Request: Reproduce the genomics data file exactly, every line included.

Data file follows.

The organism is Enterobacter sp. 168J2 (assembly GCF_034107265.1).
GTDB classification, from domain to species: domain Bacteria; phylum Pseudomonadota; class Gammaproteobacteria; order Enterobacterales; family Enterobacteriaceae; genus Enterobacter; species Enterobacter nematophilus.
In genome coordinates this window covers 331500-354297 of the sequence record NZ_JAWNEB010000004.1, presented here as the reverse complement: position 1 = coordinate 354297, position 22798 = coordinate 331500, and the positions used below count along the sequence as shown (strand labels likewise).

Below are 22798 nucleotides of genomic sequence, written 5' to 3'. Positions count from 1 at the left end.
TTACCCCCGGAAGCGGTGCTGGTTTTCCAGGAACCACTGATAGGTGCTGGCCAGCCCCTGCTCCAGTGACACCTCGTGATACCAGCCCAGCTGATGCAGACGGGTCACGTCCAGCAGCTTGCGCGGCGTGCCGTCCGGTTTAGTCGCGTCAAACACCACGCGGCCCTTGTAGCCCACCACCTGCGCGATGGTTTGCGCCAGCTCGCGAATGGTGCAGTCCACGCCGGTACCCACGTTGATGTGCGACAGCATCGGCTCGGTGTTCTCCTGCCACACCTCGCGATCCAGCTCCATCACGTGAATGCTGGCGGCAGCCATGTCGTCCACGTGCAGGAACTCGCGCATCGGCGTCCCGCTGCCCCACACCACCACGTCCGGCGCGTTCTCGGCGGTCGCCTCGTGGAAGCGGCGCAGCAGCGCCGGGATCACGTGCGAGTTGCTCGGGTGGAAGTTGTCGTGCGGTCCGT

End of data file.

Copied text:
The organism is Enterobacter sp. 168J2 (assembly GCF_034107265.1).
GTDB classification, from domain to species: domain Bacteria; phylum Pseudomonadota; class Gammaproteobacteria; order Enterobacterales; family Enterobacteriaceae; genus Enterobacter; species Enterobacter nematophilus.
In genome coordinates this window covers 331500-354297 of the sequence record NZ_JAWNEB010000004.1, presented here as the reverse complement: position 1 = coordinate 354297, position 22798 = coordinate 331500, and the positions used below count along the sequence as shown (strand labels likewise).

Below are 22798 nucleotides of genomic sequence, written 5' to 3'. Positions count from 1 at the left end.
TTACCCCCGGAAGCGGTGCTGGTTTTCCAGGAACCACTGATAGGTGCTGGCCAGCCCCTGCTCCAGTGACACCTCGTGATACCAGCCCAGCTGATGCAGACGGGTCACGTCCAGCAGCTTGCGCGGCGTGCCGTCCGGTTTAGTCGCGTCAAACACCACGCGGCCCTTGTAGCCCACCACCTGCGCGATGGTTTGCGCCAGCTCGCGAATGGTGCAGTCCACGCCGGTACCCACGTTGATGTGCGACAGCATCGGCTCGGTGTTCTCCTGCCACACCTCGCGATCCAGCTCCATCACGTGAATGCTGGCGGCAGCCATGTCGTCCACGTGCAGGAACTCGCGCATCGGCGTCCCGCTGCCCCACACCACCACGTCCGGCGCGTTCTCGGCGGTCGCCTCGTGGAAGCGGCGCAGCAGCGCCGGGATCACGTGCGAGTTGCTCGGGTGGAAGTTGTCGTGCGGTCCGT